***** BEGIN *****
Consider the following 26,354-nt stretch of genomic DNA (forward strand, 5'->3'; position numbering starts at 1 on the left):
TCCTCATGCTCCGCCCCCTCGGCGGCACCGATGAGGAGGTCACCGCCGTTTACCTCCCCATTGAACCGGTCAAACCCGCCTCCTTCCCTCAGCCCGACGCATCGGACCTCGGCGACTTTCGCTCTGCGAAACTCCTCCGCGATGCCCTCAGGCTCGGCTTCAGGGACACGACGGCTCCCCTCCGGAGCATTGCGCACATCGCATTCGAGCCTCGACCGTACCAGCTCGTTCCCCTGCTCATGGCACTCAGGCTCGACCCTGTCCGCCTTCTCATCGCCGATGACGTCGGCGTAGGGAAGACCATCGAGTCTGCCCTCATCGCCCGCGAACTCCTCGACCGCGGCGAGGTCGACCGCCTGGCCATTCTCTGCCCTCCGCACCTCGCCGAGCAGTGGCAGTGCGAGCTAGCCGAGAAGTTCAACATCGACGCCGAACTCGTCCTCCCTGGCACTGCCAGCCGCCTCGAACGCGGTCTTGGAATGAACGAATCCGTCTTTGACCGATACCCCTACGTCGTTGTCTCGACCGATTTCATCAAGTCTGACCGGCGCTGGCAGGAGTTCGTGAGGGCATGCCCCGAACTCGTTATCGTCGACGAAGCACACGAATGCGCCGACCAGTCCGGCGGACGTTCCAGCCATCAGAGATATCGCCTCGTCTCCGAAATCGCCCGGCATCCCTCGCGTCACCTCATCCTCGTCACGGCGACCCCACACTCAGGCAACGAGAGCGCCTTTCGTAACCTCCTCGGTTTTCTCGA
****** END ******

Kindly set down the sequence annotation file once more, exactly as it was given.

Consider the following 26,354-nt stretch of genomic DNA (forward strand, 5'->3'; position numbering starts at 1 on the left):
TCCTCATGCTCCGCCCCCTCGGCGGCACCGATGAGGAGGTCACCGCCGTTTACCTCCCCATTGAACCGGTCAAACCCGCCTCCTTCCCTCAGCCCGACGCATCGGACCTCGGCGACTTTCGCTCTGCGAAACTCCTCCGCGATGCCCTCAGGCTCGGCTTCAGGGACACGACGGCTCCCCTCCGGAGCATTGCGCACATCGCATTCGAGCCTCGACCGTACCAGCTCGTTCCCCTGCTCATGGCACTCAGGCTCGACCCTGTCCGCCTTCTCATCGCCGATGACGTCGGCGTAGGGAAGACCATCGAGTCTGCCCTCATCGCCCGCGAACTCCTCGACCGCGGCGAGGTCGACCGCCTGGCCATTCTCTGCCCTCCGCACCTCGCCGAGCAGTGGCAGTGCGAGCTAGCCGAGAAGTTCAACATCGACGCCGAACTCGTCCTCCCTGGCACTGCCAGCCGCCTCGAACGCGGTCTTGGAATGAACGAATCCGTCTTTGACCGATACCCCTACGTCGTTGTCTCGACCGATTTCATCAAGTCTGACCGGCGCTGGCAGGAGTTCGTGAGGGCATGCCCCGAACTCGTTATCGTCGACGAAGCACACGAATGCGCCGACCAGTCCGGCGGACGTTCCAGCCATCAGAGATATCGCCTCGTCTCCGAAATCGCCCGGCATCCCTCGCGTCACCTCATCCTCGTCACGGCGACCCCACACTCAGGCAACGAGAGCGCCTTTCGTAACCTCCTCGGTTTTCTCGA